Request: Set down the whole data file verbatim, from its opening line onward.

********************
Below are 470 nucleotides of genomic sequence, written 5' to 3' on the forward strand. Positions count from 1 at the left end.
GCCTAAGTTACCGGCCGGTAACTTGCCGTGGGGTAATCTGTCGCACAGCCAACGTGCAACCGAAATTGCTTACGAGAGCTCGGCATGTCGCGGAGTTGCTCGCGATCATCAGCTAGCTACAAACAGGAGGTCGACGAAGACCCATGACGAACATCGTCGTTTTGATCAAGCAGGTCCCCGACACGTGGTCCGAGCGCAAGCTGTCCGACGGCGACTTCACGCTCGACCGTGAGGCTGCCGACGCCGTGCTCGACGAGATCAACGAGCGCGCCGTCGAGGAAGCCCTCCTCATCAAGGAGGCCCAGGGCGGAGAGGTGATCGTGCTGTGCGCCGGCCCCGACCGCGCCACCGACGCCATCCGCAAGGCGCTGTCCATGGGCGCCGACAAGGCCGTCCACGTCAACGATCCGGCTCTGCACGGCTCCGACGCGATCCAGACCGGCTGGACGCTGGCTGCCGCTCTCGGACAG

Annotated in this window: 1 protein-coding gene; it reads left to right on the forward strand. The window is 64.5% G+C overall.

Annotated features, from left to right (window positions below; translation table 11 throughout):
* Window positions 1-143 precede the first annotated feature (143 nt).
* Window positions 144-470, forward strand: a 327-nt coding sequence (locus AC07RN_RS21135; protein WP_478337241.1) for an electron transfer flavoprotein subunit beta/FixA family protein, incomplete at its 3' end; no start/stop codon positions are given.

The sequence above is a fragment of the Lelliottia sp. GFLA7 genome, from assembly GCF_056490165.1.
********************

Below are 470 nucleotides of genomic sequence, written 5' to 3' on the forward strand. Positions count from 1 at the left end.
GCCTAAGTTACCGGCCGGTAACTTGCCGTGGGGTAATCTGTCGCACAGCCAACGTGCAACCGAAATTGCTTACGAGAGCTCGGCATGTCGCGGAGTTGCTCGCGATCATCAGCTAGCTACAAACAGGAGGTCGACGAAGACCCATGACGAACATCGTCGTTTTGATCAAGCAGGTCCCCGACACGTGGTCCGAGCGCAAGCTGTCCGACGGCGACTTCACGCTCGACCGTGAGGCTGCCGACGCCGTGCTCGACGAGATCAACGAGCGCGCCGTCGAGGAAGCCCTCCTCATCAAGGAGGCCCAGGGCGGAGAGGTGATCGTGCTGTGCGCCGGCCCCGACCGCGCCACCGACGCCATCCGCAAGGCGCTGTCCATGGGCGCCGACAAGGCCGTCCACGTCAACGATCCGGCTCTGCACGGCTCCGACGCGATCCAGACCGGCTGGACGCTGGCTGCCGCTCTCGGACAG

Annotated in this window: 1 protein-coding gene; it reads left to right on the forward strand. The window is 64.5% G+C overall.

Annotated features, from left to right (window positions below; translation table 11 throughout):
* Window positions 1-143 precede the first annotated feature (143 nt).
* Window positions 144-470, forward strand: a 327-nt coding sequence (locus AC07RN_RS21135; protein WP_478337241.1) for an electron transfer flavoprotein subunit beta/FixA family protein, incomplete at its 3' end; no start/stop codon positions are given.

The sequence above is a fragment of the Lelliottia sp. GFLA7 genome, from assembly GCF_056490165.1.